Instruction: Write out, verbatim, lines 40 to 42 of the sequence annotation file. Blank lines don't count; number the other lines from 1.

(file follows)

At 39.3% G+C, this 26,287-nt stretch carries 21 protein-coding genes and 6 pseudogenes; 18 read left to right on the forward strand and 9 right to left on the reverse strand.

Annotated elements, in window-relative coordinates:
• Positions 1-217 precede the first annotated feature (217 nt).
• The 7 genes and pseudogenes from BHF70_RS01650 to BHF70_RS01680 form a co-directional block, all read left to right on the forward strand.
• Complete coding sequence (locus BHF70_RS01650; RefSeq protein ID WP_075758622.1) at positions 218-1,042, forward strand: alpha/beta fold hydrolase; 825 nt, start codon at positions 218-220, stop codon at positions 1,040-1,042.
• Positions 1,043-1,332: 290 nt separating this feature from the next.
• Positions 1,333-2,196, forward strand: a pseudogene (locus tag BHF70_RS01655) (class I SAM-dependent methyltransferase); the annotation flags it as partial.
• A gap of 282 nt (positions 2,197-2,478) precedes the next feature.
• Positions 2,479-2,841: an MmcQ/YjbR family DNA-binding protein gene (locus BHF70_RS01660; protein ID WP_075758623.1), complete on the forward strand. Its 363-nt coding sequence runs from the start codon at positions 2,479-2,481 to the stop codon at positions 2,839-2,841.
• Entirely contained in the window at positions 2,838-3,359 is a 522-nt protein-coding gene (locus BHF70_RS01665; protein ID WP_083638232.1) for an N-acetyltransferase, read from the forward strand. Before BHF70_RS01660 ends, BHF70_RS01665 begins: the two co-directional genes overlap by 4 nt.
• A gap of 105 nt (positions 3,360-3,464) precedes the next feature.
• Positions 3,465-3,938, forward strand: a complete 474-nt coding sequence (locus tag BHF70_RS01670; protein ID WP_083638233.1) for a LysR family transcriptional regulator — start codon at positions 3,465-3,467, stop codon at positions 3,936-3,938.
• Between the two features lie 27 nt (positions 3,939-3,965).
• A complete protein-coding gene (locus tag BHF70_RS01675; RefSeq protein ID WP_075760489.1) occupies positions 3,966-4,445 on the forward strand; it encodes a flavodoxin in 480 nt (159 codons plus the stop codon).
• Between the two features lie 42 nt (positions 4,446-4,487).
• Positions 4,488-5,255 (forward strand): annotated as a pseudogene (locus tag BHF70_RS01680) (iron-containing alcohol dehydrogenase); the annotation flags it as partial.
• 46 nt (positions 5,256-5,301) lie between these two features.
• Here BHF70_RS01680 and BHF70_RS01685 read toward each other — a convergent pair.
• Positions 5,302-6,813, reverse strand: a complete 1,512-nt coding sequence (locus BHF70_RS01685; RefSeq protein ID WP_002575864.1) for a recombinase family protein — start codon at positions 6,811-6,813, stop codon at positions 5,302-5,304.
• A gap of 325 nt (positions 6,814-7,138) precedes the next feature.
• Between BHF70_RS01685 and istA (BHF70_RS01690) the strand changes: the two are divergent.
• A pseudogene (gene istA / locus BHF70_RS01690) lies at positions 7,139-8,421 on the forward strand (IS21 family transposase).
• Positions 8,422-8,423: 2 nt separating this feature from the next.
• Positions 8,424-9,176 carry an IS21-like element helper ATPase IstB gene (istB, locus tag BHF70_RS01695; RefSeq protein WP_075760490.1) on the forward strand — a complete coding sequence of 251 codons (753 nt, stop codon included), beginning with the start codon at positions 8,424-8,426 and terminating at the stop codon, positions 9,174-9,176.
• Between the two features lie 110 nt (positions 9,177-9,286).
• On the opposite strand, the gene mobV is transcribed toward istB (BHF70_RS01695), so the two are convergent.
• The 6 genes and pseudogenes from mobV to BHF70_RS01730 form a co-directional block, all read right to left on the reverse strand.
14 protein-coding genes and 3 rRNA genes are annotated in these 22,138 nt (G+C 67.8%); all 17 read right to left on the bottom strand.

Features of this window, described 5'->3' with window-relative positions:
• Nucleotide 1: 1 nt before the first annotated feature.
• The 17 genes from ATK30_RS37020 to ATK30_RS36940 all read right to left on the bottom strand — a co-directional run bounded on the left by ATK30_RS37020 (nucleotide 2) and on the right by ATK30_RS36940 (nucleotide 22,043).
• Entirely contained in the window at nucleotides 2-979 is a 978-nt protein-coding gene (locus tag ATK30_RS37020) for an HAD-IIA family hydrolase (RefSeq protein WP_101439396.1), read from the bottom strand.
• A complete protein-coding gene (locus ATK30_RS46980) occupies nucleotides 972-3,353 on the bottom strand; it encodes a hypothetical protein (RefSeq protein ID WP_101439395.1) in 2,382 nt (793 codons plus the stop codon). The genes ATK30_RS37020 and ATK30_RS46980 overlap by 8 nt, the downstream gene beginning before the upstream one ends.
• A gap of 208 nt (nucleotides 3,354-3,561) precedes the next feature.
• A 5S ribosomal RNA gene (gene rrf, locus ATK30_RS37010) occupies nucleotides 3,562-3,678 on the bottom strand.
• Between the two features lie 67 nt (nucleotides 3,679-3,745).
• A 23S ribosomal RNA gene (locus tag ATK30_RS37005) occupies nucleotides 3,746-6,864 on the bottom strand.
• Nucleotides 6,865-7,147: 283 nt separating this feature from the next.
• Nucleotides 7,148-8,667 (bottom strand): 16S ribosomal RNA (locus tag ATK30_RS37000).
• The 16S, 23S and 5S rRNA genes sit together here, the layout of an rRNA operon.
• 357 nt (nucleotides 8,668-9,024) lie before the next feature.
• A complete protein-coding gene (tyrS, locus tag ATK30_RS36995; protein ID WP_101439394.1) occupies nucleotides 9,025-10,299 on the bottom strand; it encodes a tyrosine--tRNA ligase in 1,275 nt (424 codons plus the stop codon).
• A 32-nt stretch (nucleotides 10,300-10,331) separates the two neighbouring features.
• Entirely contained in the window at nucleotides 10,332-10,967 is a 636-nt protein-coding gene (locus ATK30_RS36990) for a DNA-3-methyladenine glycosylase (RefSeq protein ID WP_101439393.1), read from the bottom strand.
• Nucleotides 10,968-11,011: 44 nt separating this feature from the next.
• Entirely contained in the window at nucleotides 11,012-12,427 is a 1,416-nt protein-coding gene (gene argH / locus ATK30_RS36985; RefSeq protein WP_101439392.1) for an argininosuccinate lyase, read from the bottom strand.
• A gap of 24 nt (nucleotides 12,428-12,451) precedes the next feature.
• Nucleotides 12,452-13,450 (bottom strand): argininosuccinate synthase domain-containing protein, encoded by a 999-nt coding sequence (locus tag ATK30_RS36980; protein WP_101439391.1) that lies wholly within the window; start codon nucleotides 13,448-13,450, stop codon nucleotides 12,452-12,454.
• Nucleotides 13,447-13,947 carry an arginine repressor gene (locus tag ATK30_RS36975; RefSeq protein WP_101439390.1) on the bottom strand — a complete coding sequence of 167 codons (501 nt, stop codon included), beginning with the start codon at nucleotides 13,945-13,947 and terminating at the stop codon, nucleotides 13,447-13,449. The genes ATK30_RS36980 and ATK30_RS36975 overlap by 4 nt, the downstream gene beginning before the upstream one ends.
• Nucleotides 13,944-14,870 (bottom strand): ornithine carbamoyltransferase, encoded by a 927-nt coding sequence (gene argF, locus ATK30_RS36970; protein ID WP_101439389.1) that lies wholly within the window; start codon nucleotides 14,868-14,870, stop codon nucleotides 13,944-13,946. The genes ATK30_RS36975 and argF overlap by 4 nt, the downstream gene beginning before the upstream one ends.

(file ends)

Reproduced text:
• The 16S, 23S and 5S rRNA genes sit together here, the layout of an rRNA operon.
• 357 nt (nucleotides 8,668-9,024) lie before the next feature.
• A complete protein-coding gene (tyrS, locus tag ATK30_RS36995; protein ID WP_101439394.1) occupies nucleotides 9,025-10,299 on the bottom strand; it encodes a tyrosine--tRNA ligase in 1,275 nt (424 codons plus the stop codon).